International ETFs are an obvious complement to US broad market ETFs in a balanced portfolio by rounding out exposure to the global economy with positions in developed economies.
A handful of solid, well-priced ETFs give broad exposure to mostly large or mid-cap stocks in stable, transparent markets. The most popular is iShares MSCI EAFE ETF (NYSEArca:EFA), which tracks the popular MSCI Europe Australasia Far East Index (EAFE) of advanced economies. Most other broad international funds include small amounts of emerging markets. SPDR MSCI ACWI ex-US ETF (NYSEArca:CWI) and iShares MSCI ACWI ex US ETF (NasdaqGM:ACWX) both track about 45 countries in the Morgan Stanley All Country World Index. SPDR S&P World ex-US ETF (NYSEArca:GWL) and Vanguard FTSE All-World ex-US ETF (AMEX:VEU) round out the group with similarly comprehensive coverage. Most cost about 0.15% more than similar US ETFs, reflecting slightly higher costs of exchanging currency and dealing with foreign regulators.
Like US equities, international has rebounded smartly since the 2008 Crash. Still, international ETFs have trailed the US (represented here by SPY, the S&P 500) notably over the past 3 years reflecting not so much confidence in the US but concern for Europe and Japan:
Seeking better returns elsewhere makes sense when a) economic prospects abroad appear better than in the US, b) valuations of foreign stocks look cheaper than in the US, and c) the dollar seems overvalued vs. the euro and yen. With Europe none of these seem likely. At least an argument can be made for Japan being cheap.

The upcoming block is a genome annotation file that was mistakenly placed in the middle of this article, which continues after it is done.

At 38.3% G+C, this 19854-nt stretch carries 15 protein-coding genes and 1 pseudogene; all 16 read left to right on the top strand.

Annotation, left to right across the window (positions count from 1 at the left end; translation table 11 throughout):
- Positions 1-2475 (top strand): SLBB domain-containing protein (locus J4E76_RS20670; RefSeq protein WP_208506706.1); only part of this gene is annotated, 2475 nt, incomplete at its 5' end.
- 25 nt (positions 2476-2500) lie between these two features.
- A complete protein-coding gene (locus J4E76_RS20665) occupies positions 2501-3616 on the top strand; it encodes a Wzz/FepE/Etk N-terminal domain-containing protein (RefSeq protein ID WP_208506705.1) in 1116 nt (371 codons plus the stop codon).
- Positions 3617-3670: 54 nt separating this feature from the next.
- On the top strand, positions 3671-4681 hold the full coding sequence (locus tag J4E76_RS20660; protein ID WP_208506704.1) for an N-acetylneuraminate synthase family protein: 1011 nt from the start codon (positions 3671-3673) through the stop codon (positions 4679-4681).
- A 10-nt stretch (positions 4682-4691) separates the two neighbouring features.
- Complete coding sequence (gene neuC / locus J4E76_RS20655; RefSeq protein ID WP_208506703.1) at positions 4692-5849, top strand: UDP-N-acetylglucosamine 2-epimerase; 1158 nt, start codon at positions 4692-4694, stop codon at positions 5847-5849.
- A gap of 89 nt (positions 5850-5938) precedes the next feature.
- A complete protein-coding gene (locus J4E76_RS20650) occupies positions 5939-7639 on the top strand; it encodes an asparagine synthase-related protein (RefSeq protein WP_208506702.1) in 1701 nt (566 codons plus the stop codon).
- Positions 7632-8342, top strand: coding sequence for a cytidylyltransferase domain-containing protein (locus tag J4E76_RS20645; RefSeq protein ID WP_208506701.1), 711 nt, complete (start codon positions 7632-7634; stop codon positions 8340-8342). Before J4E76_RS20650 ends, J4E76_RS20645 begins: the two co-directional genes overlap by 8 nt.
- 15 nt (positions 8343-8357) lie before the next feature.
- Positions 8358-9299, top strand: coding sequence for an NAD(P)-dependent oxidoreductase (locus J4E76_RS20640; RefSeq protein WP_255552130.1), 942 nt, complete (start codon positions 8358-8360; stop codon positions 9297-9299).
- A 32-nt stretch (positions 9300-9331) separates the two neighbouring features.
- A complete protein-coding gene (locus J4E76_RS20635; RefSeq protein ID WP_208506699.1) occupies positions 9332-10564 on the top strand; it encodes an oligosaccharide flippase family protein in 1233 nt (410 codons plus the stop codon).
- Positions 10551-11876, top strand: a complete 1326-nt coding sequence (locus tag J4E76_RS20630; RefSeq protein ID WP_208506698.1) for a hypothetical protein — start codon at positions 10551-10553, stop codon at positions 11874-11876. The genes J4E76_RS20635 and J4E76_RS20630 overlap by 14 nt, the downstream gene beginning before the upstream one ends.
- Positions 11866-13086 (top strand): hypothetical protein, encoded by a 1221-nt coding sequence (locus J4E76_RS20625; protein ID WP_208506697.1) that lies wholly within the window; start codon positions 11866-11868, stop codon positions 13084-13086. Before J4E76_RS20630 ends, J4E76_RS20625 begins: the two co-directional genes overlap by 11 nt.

European countries which dominate international ETFs (Germany, France, England) are not themselves in trouble, but they are intertwined with smaller ones which are. Greece, Ireland, Portugal and more ominously Spain and Italy face structural deficits with little political will to trim government. While this may seem no worse than the US fiscal stalemate, many European countries in trouble have slower growth and higher debt/GDP levels. The existence of the Euro is not in question in our view as some have suggested, but investors are getting nervous. All these factors put pressure on the Euro which can lower investor returns when investment is repatriated into dollars.
Japan suffered an extraordinary one-time industrial slowdown in the Fukushima disaster, but production is rebounding steadily. Japanese equities are at historically fair valuations at about 13 Price/Earnings and 0.8 Price/Book Value. These compare favorably with US equities. The main questions for Japan are whether generally low growth of the past 15 years will persist and whether the yen will finally succumb to pressure of Japanese investors seeking better interest rates. Economists generally agree on the first, and some predict the second but with timing uncertain.
It should be emphasized that international in the ETF world does not include emerging markets such as China, India or Brazil. Happily, there are many funds to fill this gap.
International exposure historically has helped to lower overall portfolio volatility, but increased correlation has dampened this effect for over a decade. Most unfortunate is that correlation has been been particularly strong just when the investor least desired it, during stock market plunges.
International stocks can be played in various ways. The following ETFs make it easy at modest cost to filter for company size and growth/value characteristics:
A number of funds select and filter international stocks based on proprietary formulas using fundamental financial ratios:
The following leveraged funds are strictly for short-term speculative trading: